The Stock Watcher application
 In accordance with the present invention, droplets™ are generic or universal applications that can be implemented on a variety of computer hardware and software platforms. For example, and as discussed briefly above, the droplet-enabled client/server system
 Alternatively, the droplets™ may be included within a stand-alone software application that is installed and executes on the client computer
 As is apparent to those of skill in the art, the cooperation between the droplets™, the droplet presentation client
 Whether in a web based or stand-alone implementation, the information
 In one embodiment, the information
 In accordance with one aspect of the present invention, a network communication protocol is defined for transmitting information between the droplet-enabled applications
 1. Event Notifications—messages transmitted from a client computer
 2. Update Commands—messages transmitted from application drivers, e.g., the application specific logic
 3. Window Commands—messages transmitted from the application drivers on the application server
 4. Browser Commands—messages directed to a web browser running on the client computer
 5. Session Commands—messages transmitted from either the client computer
 6. Service Directory—messages sent by the application server
 The above described communication protocol and message formats provide a real-time push/pull messaging scheme between the user interface, and GUI components included therein, of an active droplet-enabled application presented on client computer and application drivers supporting the user interface from the application server
 In one embodiment, a continuous open socket communication connection is maintained between the client
 As discussed above, the information identifying a client computer's operating environment provides the application server
 The application server
 Finally, a message
 The communication protocol and message formats (discussed in detail above) provide real-time communication between the client computers
 The above described message formats and general sequence of messaging are utilized by the droplet-enabled applications
 1. downloading interactive links to droplet-enabled applications and information;
 2. branding of droplets;
 3. transferring of links to droplet-enabled application/information between client machines;
 4. securing an instance of a droplet-enabled application/information;
 5. tracking droplet dispersion information;
 6. providing an ubiquitous event channel;
 7. persistent state maintenance;
 8. mirroring desktop to webtop;
 9. multiple platform implementation of droplets; and
 10. security features.
 Downloading Interactive Links to Droplet-enabled Application and Information:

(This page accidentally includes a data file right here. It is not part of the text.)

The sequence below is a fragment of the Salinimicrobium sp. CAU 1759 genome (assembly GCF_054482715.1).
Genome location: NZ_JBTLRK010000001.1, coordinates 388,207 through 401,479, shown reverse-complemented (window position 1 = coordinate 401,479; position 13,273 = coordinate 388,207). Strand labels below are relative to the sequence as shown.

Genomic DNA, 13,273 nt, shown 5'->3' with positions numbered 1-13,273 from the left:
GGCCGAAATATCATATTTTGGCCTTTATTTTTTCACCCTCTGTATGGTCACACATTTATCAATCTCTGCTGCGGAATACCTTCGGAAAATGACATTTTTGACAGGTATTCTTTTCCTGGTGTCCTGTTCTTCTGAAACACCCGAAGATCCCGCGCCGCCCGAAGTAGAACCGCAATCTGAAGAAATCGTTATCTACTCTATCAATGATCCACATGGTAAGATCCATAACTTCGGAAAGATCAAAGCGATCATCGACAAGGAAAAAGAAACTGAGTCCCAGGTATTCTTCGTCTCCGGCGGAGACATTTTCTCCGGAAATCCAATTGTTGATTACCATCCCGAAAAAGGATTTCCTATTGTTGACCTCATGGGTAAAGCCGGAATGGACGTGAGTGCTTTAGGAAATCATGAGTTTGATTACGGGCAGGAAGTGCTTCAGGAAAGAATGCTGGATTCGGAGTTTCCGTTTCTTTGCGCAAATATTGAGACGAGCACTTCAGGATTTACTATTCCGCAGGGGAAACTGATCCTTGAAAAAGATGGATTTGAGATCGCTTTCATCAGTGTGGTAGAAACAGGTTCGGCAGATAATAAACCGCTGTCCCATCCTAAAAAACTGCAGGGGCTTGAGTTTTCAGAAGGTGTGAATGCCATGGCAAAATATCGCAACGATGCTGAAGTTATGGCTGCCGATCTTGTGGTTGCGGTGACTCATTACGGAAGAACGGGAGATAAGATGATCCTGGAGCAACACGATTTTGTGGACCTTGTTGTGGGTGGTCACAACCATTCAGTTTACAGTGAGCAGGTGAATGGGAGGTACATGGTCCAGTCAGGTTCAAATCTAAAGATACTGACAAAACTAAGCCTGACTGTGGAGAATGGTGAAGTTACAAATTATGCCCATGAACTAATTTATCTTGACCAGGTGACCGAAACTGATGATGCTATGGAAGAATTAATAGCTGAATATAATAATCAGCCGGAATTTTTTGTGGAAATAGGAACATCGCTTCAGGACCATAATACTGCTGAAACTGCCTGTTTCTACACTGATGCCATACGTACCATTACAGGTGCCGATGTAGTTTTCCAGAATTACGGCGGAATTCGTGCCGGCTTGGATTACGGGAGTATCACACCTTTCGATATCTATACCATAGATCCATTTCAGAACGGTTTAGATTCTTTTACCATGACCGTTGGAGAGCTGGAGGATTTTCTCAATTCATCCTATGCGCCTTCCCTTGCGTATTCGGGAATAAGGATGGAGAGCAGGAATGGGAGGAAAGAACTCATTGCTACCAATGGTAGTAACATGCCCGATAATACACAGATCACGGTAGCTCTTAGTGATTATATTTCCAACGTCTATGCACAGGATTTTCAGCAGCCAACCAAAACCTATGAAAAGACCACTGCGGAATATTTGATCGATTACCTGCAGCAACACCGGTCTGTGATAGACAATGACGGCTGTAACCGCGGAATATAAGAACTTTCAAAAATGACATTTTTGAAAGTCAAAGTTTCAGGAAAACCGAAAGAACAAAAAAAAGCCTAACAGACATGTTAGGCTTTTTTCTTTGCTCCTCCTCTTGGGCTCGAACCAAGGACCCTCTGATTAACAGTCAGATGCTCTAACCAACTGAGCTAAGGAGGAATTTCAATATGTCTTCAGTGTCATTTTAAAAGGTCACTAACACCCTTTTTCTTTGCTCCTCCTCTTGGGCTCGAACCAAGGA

As discussed in the Background Section of this Specification, objects displayed on a GCU (e.g., on the desktop or a window region thereof) may be captured and moved about the GUI in a “drag and drop” operation. In accordance with the present invention, the links to droplet-enabled applications within informational content
 Specifically, the present invention supports the downloading (e.g., dragging and dropping) of links to droplet-enabled applications within delivered informational content
 With reference to
 While the downloading of interactive links to droplet-enabled application and information is described above with references to
 In one embodiment, the cursor
 Secondly, the icon
 In accordance with one aspect of the present invention, the graphical representation
 While the Stock Watcher application
 As should be appreciated by those of skill in the art, the downloading (e.g., improved drag and drop) operation includes steps of interacting with the operating system
 In accordance with the present invention, and as depicted in
 The file generated during the downloading operation is accessed to support the re-presentation operation. As illustrated in
 In one embodiment, the file
 In another embodiment, the files
 Accordingly, the present invention provides a mechanism for locally storing links to remote droplet-enabled applications and/or information. For example,
 Branding of Droplets:
 In accordance with the present invention, the graphical representation
 By branding graphical representations of droplet-enabled applications and informational content, the supporting or sponsoring institution may establish, for example, a commercially valuable presence on the Internet and, when downloaded, on the client computers. In accordance with the present invention, not only is a locally stored interactive link provided for invoking remotely stored applications and information, but the link may also be visually customized to resemble a commercial image such as, for example a corporation's business name and/or logo.
 In one embodiment, for example implemented under the MICROSOFT® Windows™ operating system, the desktop supports the ability to use custom code libraries to render icons for specific file types. The system
 In another embodiment, for example implemented under the MACINTOSH® MacOS™ operating system, the client operating system natively supports unique icons for each file. On this platform, the icon is assigned when the file is first created, e.g., as a final step of the improved drag and drop operation. Under some circumstance, the proper icon may not initially be defined, e.g., if the file containing the rendering information was copied or dragged from an incompatible system. In those circumstance, when the client invokes the droplet-enabled application, the MacOS™ checks for the existence of a custom icon in the file. If the icon does not exist, it creates one from the icon information within the file.